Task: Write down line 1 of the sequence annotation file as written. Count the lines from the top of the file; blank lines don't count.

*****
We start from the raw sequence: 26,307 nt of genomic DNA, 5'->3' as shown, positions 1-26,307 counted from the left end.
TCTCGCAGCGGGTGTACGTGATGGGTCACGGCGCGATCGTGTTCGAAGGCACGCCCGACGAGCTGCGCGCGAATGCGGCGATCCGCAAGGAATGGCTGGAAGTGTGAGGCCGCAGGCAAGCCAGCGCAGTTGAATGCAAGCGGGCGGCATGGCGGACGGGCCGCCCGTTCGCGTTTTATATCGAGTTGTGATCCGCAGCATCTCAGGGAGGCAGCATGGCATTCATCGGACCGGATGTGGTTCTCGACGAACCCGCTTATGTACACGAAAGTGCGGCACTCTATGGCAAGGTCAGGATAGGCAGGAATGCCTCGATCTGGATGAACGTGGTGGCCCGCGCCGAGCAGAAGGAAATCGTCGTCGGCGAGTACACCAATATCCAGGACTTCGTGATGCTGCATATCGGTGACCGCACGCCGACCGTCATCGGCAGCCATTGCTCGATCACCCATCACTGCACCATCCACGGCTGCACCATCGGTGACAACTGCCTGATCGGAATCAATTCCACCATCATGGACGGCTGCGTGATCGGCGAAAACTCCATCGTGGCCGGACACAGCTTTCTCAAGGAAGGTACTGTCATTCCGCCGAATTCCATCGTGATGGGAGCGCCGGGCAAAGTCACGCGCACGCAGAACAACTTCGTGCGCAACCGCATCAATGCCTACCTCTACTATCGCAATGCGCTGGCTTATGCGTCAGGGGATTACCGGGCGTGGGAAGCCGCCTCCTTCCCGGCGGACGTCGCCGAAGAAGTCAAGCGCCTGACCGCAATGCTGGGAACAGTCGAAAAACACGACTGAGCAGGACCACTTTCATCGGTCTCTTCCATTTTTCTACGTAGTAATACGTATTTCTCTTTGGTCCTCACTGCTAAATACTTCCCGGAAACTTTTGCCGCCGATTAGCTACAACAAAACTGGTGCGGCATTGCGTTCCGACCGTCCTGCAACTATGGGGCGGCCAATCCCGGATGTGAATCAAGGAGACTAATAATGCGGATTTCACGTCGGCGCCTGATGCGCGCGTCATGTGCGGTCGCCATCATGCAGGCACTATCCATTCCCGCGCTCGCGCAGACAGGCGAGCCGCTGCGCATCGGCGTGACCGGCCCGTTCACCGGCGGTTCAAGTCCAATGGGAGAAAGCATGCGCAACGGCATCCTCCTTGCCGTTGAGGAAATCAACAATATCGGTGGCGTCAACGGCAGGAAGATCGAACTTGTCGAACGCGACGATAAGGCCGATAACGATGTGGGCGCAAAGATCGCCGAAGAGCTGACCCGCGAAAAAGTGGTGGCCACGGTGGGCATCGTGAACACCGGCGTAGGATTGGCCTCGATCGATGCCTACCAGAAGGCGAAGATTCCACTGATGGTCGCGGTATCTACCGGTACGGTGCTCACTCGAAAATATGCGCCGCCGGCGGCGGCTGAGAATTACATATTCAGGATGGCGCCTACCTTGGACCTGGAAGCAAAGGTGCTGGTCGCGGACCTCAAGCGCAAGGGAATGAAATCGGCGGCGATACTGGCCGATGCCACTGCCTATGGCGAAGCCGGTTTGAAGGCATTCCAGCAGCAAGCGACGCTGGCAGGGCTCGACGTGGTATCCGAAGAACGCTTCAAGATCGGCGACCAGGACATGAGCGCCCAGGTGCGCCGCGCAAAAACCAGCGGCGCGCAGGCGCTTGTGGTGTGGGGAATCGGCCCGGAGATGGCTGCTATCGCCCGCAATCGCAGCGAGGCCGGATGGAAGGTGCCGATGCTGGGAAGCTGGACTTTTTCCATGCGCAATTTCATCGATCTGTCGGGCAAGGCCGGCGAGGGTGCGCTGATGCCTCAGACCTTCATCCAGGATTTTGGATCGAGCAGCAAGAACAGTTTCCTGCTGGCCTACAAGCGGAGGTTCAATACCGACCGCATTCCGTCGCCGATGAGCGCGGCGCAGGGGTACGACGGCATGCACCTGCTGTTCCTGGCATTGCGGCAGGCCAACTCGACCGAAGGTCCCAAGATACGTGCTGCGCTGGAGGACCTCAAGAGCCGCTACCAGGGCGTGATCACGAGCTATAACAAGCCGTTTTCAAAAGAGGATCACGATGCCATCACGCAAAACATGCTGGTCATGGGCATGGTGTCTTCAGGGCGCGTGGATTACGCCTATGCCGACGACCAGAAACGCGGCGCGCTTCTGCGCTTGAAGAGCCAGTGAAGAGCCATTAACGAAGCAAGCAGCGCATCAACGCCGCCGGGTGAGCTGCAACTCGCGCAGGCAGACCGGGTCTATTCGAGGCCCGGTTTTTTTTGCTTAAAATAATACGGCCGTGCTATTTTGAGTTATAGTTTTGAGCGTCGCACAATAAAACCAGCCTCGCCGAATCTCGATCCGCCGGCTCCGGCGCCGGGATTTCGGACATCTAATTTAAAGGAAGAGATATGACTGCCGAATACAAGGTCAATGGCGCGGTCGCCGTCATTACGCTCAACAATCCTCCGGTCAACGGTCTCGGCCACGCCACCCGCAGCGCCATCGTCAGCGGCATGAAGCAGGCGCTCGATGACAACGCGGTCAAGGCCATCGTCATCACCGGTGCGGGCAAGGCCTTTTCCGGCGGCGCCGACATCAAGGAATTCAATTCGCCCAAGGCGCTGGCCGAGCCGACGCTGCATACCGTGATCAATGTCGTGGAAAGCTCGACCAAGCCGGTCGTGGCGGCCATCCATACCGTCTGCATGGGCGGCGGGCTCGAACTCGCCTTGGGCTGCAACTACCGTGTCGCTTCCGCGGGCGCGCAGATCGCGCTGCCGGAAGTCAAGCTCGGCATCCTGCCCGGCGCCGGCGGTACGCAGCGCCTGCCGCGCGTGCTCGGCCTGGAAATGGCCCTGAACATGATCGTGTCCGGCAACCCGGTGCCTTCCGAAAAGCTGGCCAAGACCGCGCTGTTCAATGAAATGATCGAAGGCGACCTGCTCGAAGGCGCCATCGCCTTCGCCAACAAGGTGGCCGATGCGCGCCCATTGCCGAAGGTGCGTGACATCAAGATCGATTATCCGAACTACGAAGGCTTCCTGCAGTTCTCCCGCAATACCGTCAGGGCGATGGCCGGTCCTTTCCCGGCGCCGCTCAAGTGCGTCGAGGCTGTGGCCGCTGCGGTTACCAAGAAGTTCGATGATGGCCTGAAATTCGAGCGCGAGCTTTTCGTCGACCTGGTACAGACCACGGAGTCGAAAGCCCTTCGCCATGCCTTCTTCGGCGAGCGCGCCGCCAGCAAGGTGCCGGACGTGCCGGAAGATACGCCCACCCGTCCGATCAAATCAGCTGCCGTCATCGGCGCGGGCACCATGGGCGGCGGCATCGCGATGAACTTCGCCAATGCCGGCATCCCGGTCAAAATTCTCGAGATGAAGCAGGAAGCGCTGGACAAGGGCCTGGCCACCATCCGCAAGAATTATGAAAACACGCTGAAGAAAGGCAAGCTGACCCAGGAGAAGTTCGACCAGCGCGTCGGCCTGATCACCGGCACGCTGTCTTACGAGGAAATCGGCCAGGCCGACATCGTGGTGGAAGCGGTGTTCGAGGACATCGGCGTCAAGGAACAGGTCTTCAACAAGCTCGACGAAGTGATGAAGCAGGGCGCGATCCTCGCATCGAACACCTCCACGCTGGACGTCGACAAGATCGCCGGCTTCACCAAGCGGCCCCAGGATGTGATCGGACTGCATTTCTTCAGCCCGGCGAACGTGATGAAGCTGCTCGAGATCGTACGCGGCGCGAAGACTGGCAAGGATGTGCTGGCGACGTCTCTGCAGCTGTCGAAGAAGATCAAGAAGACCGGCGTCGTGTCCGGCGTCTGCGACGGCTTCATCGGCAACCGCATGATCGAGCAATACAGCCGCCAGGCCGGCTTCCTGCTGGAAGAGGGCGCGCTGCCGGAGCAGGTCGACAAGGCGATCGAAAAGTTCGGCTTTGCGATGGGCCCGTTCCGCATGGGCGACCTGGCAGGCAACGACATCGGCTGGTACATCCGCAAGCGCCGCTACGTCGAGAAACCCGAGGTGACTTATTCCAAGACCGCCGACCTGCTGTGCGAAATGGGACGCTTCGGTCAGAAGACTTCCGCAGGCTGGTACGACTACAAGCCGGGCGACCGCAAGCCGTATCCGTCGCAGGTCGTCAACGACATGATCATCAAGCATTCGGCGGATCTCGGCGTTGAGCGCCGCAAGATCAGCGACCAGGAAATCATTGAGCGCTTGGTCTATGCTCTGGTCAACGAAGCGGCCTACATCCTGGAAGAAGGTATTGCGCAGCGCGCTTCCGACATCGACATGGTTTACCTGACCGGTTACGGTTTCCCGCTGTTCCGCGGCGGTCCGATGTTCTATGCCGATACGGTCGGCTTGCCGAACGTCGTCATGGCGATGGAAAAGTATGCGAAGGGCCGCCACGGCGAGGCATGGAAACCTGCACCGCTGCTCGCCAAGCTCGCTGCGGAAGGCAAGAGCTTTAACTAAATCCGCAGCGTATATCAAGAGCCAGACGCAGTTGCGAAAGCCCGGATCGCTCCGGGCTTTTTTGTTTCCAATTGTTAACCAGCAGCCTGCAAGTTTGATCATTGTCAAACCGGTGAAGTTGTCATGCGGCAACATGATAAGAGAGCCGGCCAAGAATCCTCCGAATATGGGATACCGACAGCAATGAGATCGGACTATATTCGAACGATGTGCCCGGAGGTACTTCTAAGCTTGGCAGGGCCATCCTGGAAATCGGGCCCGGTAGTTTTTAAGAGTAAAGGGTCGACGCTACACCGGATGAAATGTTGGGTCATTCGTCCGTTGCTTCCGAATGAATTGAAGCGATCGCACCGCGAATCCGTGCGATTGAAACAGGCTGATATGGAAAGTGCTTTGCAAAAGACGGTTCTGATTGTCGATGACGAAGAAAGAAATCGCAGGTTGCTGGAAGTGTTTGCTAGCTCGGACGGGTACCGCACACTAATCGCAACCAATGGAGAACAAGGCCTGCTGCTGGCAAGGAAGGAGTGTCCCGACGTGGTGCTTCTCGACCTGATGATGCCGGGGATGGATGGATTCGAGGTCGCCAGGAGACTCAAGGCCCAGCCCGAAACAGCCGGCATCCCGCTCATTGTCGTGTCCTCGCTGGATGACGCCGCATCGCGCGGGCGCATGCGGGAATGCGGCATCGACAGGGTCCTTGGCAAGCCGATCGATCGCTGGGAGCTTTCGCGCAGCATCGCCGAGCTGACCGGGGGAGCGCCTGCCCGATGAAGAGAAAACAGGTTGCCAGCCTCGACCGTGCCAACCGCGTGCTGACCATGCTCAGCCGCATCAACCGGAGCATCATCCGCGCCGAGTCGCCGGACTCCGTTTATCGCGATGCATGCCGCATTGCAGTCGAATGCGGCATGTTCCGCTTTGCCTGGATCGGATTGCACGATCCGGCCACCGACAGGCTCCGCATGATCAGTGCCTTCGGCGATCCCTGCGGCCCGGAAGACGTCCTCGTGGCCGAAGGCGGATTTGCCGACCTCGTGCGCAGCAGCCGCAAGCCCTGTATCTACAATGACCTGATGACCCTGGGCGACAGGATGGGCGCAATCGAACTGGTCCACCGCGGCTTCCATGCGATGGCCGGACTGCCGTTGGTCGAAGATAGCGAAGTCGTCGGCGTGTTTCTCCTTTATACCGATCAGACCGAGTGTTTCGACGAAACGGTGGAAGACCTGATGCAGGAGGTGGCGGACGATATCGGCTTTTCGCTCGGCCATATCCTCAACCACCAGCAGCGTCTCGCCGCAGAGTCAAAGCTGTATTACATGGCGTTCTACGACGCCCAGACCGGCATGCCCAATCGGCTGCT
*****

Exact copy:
We start from the raw sequence: 26,307 nt of genomic DNA, 5'->3' as shown, positions 1-26,307 counted from the left end.